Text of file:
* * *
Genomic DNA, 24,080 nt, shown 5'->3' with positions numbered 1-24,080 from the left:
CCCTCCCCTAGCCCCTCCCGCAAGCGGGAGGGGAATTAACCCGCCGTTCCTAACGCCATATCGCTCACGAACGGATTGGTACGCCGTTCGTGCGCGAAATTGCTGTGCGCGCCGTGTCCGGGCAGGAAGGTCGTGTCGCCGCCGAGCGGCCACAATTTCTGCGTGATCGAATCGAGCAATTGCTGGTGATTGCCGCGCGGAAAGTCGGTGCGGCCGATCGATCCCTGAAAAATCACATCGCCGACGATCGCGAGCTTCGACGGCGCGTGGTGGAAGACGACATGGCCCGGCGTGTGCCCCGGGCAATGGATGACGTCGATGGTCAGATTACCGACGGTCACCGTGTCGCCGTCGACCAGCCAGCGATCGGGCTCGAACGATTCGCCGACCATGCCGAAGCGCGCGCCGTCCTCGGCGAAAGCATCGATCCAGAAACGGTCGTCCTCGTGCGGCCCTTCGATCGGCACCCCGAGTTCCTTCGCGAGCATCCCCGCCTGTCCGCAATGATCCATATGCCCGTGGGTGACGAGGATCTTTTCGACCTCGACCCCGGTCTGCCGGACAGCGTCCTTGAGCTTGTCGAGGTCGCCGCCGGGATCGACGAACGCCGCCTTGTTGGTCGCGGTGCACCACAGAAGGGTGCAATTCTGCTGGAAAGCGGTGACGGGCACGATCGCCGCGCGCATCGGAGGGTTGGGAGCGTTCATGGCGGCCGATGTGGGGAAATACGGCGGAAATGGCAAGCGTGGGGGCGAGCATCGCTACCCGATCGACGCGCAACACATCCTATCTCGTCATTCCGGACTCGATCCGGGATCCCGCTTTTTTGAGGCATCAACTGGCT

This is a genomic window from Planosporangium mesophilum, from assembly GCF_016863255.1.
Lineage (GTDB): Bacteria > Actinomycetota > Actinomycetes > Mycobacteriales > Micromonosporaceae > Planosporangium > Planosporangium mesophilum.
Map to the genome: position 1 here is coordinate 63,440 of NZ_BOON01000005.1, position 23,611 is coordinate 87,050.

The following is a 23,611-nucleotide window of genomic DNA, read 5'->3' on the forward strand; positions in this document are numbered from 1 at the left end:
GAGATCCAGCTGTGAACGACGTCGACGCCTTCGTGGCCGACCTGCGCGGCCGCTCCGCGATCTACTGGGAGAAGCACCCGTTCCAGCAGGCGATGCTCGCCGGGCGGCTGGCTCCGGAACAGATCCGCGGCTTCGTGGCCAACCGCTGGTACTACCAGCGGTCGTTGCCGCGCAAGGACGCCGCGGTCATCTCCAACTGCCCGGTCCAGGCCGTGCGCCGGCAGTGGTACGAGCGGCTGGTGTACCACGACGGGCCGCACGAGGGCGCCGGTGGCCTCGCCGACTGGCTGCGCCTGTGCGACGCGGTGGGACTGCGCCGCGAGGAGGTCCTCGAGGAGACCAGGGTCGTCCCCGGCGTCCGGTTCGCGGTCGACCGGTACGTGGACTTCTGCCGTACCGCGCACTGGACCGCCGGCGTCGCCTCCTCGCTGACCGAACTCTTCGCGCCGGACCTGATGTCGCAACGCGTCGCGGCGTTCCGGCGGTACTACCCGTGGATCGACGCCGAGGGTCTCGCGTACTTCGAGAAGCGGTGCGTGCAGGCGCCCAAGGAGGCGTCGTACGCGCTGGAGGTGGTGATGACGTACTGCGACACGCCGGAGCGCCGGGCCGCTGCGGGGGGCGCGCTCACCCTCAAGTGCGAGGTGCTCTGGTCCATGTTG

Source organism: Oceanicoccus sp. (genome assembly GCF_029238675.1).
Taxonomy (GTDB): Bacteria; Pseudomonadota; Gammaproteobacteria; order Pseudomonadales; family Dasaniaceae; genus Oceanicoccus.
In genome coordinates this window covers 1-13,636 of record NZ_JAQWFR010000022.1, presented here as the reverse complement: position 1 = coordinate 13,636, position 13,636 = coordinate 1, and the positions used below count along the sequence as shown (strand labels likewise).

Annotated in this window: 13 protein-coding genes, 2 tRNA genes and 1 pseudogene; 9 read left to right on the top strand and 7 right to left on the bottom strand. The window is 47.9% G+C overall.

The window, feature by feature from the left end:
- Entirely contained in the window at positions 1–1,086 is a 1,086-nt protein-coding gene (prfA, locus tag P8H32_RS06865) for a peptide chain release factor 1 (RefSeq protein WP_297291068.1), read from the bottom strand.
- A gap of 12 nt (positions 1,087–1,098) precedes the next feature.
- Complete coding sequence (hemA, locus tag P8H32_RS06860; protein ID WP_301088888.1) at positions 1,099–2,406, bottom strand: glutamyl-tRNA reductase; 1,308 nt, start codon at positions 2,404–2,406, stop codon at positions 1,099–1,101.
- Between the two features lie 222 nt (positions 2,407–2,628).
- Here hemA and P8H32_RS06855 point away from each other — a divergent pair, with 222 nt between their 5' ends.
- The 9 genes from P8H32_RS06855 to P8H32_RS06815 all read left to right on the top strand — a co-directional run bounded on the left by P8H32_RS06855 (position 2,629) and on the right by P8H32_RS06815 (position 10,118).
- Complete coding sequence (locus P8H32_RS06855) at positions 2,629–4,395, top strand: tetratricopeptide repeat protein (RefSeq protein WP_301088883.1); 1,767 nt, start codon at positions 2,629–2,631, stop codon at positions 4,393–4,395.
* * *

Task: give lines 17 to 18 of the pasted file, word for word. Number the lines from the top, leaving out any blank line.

- Here hemA and P8H32_RS06855 point away from each other — a divergent pair, with 222 nt between their 5' ends.
- The 9 genes from P8H32_RS06855 to P8H32_RS06815 all read left to right on the top strand — a co-directional run bounded on the left by P8H32_RS06855 (position 2,629) and on the right by P8H32_RS06815 (position 10,118).